Europe Weighs More Sanctions as Iran’s Currency Plummets

In a confidential letter to the 27 EU member states, portions of which were provided to Bloomberg News, the foreign ministers of Europe’s three largest economies criticized Iran for its lack of openness over its nuclear program and called for raising the cost to Iran’s leaders of refusing to abandon what the U.S., Europe and Israel say is a covert nuclear weapons program. Iran says its program is solely for civilian energy and medical research.

One senior European diplomat who called the existing sanctions unprecedented in their scale said the aim of new measures would be to bring Iran’s economy to its knees in a way that hurts the regime rather than the people.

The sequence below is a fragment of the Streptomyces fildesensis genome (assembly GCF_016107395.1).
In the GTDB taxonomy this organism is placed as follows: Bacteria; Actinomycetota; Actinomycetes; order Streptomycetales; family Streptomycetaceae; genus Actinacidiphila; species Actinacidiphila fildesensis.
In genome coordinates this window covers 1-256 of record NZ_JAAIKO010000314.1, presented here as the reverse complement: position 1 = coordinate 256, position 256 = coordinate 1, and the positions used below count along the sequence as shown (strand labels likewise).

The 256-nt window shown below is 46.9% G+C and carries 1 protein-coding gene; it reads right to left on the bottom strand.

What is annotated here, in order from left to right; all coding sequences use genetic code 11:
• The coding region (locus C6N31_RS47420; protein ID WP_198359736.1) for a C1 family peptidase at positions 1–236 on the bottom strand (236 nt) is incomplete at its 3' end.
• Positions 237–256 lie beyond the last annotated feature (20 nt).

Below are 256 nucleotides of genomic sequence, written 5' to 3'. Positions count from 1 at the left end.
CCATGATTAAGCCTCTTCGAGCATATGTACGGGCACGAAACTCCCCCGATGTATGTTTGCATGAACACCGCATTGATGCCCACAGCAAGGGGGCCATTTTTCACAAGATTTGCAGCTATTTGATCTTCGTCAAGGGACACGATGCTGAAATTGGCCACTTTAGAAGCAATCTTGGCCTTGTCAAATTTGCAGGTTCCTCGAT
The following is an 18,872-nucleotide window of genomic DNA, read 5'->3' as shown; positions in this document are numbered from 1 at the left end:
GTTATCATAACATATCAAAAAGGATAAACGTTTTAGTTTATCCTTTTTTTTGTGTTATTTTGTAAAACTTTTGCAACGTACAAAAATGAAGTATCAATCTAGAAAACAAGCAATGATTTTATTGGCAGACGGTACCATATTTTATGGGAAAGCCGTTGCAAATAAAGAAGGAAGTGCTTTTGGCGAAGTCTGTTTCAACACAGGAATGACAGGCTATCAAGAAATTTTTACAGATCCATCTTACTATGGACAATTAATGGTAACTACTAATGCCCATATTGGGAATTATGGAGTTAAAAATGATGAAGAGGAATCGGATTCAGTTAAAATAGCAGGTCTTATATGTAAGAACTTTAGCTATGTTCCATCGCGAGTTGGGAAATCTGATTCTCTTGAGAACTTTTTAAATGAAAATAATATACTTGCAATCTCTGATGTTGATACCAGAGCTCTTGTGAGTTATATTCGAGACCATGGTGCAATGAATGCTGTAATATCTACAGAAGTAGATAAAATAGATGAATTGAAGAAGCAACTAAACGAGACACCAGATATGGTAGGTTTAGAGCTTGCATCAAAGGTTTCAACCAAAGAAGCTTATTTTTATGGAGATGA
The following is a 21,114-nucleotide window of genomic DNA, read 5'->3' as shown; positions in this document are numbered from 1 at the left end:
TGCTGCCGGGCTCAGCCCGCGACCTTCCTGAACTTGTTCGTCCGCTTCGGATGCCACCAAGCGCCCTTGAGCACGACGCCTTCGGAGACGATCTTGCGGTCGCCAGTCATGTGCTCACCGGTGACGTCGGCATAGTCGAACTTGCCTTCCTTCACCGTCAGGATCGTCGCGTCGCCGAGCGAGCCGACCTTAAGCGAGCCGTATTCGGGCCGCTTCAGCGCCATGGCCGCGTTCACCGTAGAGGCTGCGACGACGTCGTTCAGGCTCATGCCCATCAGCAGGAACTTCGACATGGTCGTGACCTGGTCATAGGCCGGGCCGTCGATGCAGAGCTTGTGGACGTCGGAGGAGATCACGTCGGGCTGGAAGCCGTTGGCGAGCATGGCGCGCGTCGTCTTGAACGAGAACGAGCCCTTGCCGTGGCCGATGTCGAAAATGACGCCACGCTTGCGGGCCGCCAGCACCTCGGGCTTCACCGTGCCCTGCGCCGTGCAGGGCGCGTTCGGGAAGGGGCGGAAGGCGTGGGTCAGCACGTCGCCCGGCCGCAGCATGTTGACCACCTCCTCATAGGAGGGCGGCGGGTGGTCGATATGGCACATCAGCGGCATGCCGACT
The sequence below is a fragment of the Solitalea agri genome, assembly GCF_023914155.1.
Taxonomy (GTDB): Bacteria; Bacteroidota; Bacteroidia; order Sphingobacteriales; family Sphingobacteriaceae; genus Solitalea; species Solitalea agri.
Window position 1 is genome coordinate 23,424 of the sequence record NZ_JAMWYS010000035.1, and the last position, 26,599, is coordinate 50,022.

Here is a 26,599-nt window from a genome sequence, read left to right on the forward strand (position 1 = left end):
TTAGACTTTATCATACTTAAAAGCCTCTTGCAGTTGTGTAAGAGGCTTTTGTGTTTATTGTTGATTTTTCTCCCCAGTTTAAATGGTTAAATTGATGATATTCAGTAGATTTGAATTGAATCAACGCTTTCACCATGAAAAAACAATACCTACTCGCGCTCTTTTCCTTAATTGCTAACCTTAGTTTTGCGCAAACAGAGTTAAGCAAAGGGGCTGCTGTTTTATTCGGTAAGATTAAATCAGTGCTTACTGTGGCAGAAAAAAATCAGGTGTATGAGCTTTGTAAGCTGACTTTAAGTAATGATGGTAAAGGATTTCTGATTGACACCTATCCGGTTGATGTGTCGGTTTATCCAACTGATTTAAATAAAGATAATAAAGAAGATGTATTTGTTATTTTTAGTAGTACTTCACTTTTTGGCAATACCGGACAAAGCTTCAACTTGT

Iran’s rial is already in a tailspin, dropping 18 percent on Oct. 1, reaching a record low of 35,000 to the dollar on the unofficial market, and losing more than half its value against the dollar in street trading in the past two months.

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